In role playing games, the primary agents of change are the player characters. Whilst the world around them may be populated by people and places with their own agendas, our focus is with our characters. We see the world and experience the story through their eyes. The plot moves, driven by the PCs or the antagonist’s response to the PCs. This of course makes a lot of sense when you’re talking about highly capable heroes, people with the power and resources to shape the world around them.
But what if you’re not? What if the heroes aren’t that good, what if there’s little to separate them from the hapless folk who facelessly populate the setting? What if, in the common parlance, they’re low level? There are many many homebrewed and published adventures for low level characters but they will all have something in common. The question of why hasn’t somebody else solved this problem already. A clever way around this is the sneak attack, where the problem arises in the hero’s faces. It thus hasn’t previously existed for somebody else to solve.
In many other cases, heroes encounter persistent problems that the powers-that-be haven’t solved. This can be a problem to me as it can be a breaker of immersion. If you’re talking about some barely populated hamlet of farmers, well it makes sense they’ve not seen off the ogres. But a fully fledged city not having the resources to remove local bandits? This requires additional reasoning. Which is perhaps why so many settings feature internal conflict amongst existing powers. If the city’s energy is entirely spent on a feud between crime lords or oligarchs competing for control, then it has no time or resources to solve the problems of people who don’t matter. These are all much better narratives than the NPCs just being a bit useless.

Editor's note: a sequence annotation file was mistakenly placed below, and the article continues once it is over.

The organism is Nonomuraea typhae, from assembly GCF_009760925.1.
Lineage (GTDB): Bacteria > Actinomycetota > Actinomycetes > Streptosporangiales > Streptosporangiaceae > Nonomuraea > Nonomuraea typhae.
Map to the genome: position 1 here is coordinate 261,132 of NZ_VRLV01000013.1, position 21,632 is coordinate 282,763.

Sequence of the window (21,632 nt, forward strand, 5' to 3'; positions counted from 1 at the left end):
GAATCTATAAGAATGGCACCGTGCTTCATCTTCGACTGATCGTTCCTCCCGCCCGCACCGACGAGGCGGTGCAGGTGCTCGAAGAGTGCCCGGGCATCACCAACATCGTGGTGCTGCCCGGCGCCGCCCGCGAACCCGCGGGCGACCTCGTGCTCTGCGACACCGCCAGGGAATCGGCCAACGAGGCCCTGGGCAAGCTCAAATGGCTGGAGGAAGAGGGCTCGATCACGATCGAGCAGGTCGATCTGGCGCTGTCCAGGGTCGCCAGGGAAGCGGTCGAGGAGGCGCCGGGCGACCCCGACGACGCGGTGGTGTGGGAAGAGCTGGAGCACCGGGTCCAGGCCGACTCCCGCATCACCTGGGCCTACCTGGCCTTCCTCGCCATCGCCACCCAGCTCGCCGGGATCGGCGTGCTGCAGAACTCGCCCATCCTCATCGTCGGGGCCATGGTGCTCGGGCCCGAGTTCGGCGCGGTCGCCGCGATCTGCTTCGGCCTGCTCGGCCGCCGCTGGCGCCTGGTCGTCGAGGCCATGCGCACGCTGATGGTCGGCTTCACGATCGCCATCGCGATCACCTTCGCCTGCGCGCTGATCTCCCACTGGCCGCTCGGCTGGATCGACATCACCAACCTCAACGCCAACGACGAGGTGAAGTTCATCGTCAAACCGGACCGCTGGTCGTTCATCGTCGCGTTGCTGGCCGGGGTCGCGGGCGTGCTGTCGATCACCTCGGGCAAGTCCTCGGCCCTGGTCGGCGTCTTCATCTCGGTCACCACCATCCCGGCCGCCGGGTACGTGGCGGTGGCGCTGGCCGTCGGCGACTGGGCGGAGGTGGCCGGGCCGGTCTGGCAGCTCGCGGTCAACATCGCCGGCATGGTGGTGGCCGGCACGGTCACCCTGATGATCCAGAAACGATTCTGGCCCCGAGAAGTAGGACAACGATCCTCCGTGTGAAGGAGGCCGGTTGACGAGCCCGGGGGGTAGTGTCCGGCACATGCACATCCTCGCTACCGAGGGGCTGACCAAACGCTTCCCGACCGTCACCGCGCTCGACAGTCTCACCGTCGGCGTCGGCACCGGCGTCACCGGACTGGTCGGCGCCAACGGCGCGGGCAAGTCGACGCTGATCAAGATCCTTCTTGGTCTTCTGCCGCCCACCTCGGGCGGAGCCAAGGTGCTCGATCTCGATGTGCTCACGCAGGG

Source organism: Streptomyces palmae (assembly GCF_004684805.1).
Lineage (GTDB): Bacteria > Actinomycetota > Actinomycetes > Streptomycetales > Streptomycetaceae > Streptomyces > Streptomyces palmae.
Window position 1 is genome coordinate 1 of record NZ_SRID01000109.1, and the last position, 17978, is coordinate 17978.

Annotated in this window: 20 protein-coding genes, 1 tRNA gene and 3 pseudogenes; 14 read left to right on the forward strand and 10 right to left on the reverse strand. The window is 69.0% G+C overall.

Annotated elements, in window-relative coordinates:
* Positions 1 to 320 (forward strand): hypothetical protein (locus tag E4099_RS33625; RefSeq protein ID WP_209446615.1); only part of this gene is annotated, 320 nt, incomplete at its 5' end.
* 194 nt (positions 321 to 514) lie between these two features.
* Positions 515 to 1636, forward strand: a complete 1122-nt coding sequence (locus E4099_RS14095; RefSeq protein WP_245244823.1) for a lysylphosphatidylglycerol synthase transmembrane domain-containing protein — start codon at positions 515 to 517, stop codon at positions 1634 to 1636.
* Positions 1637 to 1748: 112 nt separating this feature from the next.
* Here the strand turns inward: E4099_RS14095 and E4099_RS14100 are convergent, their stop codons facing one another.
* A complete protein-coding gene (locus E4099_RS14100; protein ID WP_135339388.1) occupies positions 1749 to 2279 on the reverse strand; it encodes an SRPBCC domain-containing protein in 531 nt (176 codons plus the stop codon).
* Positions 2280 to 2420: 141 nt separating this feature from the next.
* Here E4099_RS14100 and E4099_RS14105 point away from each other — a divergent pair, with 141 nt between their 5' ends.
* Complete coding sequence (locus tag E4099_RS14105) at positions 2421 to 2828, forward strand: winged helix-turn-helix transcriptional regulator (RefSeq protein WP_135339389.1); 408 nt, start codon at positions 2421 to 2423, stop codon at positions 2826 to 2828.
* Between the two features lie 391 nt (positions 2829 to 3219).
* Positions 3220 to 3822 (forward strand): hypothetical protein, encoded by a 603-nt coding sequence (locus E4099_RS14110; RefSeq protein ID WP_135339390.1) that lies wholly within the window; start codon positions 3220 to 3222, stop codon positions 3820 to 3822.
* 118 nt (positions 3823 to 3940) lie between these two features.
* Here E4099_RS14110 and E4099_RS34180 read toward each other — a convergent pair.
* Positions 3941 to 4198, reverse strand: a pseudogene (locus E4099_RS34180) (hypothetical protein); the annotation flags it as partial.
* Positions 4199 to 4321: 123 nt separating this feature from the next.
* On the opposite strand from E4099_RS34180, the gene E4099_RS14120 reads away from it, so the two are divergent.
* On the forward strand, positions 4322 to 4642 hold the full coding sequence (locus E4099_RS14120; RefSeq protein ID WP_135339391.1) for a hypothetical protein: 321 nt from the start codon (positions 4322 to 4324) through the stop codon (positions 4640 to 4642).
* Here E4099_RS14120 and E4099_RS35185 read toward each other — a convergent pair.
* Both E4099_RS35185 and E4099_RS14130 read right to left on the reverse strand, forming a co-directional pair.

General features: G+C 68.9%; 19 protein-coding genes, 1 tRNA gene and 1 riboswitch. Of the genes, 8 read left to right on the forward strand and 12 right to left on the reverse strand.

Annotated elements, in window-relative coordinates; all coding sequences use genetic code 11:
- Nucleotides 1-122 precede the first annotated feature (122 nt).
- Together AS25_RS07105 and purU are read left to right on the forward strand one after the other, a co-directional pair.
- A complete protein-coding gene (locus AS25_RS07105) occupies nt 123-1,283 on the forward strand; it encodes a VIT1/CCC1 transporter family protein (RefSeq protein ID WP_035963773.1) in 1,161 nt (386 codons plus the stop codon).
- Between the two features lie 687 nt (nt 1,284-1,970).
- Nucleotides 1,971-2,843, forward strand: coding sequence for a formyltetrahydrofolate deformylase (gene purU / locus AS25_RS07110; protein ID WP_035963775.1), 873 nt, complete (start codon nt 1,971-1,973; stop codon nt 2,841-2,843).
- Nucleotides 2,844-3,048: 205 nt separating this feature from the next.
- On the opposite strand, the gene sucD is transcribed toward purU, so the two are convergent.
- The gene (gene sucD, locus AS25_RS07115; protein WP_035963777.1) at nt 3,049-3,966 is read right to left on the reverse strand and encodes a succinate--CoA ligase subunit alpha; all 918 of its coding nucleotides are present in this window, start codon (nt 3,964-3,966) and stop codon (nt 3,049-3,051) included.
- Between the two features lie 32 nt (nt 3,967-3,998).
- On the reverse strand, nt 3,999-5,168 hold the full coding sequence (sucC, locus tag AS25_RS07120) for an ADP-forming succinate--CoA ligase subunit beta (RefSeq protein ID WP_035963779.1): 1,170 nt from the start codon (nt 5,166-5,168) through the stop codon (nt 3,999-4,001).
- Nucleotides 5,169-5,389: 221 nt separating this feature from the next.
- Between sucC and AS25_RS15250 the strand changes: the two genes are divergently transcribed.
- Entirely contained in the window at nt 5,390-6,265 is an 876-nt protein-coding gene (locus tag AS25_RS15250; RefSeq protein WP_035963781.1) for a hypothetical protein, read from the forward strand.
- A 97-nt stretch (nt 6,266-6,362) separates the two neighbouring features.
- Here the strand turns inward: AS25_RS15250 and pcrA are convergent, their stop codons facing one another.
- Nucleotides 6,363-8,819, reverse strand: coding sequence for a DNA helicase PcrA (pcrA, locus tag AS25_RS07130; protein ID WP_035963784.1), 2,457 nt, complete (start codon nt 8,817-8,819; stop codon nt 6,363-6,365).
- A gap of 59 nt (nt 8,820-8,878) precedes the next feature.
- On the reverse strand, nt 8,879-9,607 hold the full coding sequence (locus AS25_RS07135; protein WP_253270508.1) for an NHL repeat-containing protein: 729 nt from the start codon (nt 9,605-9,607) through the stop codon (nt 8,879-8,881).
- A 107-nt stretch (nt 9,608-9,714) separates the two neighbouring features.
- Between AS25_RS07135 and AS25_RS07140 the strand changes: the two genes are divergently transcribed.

The alternative can actually be far worse for a campaign. To illustrate this, I shall use an example from my own experience. A friend of mine has a problem with the powers-that-be being useless, in particular police and military forces. In a science fiction game he ran using BESM (3rd edition) he outfitted the world with a highly competent space navy. Too competent. Our rag tag group of losers, hired to investigate a sentient plague (think the Flood from Halo, but with more body horror (IT’S WALKING ON ITS RIBS!)), quickly discovered that the best way to solve problems was to call in the navy. It got to the point where we were simply asking the captain of the heavy destroyer tasked to us for the crew solve most of the problems. Need a sample analysed – send it to the lab tech. Need a pirate ship boarded – send in the marines.
Our characters were still at the forefront of a lot of the action though. Freed from having to branch out to cover all skills we became exceptional soldiers, which served us well on the final push. And any game that ends on a mad race through a giant military base try to escape before a nuclear bomb goes off has value.
The gamemaster walks a fine line with NPCs characters. Make them too weak and the players will tire of solving all their problems. Make them too strong and the players start to question why they’re even needed. Competent NPCs do have their uses though. With the alien queen dead, it’s very useful for the Men in Black mop up the outer nests, so that the heroes can get on with next adventure.
Or just go to a bar. Killing alien queens is thirsty work.
Image Credit – Asking Directions by SfPhotocraft (All Rights Reserved)